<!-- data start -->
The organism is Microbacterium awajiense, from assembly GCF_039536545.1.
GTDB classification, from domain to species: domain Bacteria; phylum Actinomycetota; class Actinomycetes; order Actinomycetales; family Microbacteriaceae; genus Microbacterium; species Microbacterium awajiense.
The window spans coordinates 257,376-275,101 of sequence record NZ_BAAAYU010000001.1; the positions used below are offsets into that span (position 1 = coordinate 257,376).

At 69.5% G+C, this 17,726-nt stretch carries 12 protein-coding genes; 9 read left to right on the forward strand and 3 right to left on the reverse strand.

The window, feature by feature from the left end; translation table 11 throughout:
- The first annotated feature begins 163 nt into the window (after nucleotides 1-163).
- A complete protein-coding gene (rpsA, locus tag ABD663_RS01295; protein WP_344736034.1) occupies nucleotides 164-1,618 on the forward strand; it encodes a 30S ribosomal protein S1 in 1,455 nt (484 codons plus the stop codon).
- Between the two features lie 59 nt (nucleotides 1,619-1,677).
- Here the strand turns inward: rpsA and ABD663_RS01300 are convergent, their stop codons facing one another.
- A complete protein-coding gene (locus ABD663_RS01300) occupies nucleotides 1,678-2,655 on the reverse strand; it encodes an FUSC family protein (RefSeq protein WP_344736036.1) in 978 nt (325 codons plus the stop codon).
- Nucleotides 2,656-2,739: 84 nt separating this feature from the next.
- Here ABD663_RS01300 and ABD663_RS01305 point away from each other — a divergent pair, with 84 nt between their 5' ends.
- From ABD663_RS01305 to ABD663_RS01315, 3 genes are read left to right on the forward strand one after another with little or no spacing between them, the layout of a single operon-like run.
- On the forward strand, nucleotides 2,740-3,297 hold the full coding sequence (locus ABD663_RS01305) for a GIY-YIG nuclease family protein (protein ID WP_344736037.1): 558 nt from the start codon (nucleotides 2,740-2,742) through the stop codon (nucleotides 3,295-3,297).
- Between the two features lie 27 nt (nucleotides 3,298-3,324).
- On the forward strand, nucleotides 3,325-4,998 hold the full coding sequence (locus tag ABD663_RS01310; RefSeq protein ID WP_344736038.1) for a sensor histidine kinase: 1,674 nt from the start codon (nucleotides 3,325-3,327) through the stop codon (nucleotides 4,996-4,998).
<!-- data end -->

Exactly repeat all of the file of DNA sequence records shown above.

The organism is Microbacterium awajiense, from assembly GCF_039536545.1.
GTDB classification, from domain to species: domain Bacteria; phylum Actinomycetota; class Actinomycetes; order Actinomycetales; family Microbacteriaceae; genus Microbacterium; species Microbacterium awajiense.
The window spans coordinates 257,376-275,101 of sequence record NZ_BAAAYU010000001.1; the positions used below are offsets into that span (position 1 = coordinate 257,376).

At 69.5% G+C, this 17,726-nt stretch carries 12 protein-coding genes; 9 read left to right on the forward strand and 3 right to left on the reverse strand.

The window, feature by feature from the left end; translation table 11 throughout:
- The first annotated feature begins 163 nt into the window (after nucleotides 1-163).
- A complete protein-coding gene (rpsA, locus tag ABD663_RS01295; protein WP_344736034.1) occupies nucleotides 164-1,618 on the forward strand; it encodes a 30S ribosomal protein S1 in 1,455 nt (484 codons plus the stop codon).
- Between the two features lie 59 nt (nucleotides 1,619-1,677).
- Here the strand turns inward: rpsA and ABD663_RS01300 are convergent, their stop codons facing one another.
- A complete protein-coding gene (locus ABD663_RS01300) occupies nucleotides 1,678-2,655 on the reverse strand; it encodes an FUSC family protein (RefSeq protein WP_344736036.1) in 978 nt (325 codons plus the stop codon).
- Nucleotides 2,656-2,739: 84 nt separating this feature from the next.
- Here ABD663_RS01300 and ABD663_RS01305 point away from each other — a divergent pair, with 84 nt between their 5' ends.
- From ABD663_RS01305 to ABD663_RS01315, 3 genes are read left to right on the forward strand one after another with little or no spacing between them, the layout of a single operon-like run.
- On the forward strand, nucleotides 2,740-3,297 hold the full coding sequence (locus ABD663_RS01305) for a GIY-YIG nuclease family protein (protein ID WP_344736037.1): 558 nt from the start codon (nucleotides 2,740-2,742) through the stop codon (nucleotides 3,295-3,297).
- Between the two features lie 27 nt (nucleotides 3,298-3,324).
- On the forward strand, nucleotides 3,325-4,998 hold the full coding sequence (locus tag ABD663_RS01310; RefSeq protein ID WP_344736038.1) for a sensor histidine kinase: 1,674 nt from the start codon (nucleotides 3,325-3,327) through the stop codon (nucleotides 4,996-4,998).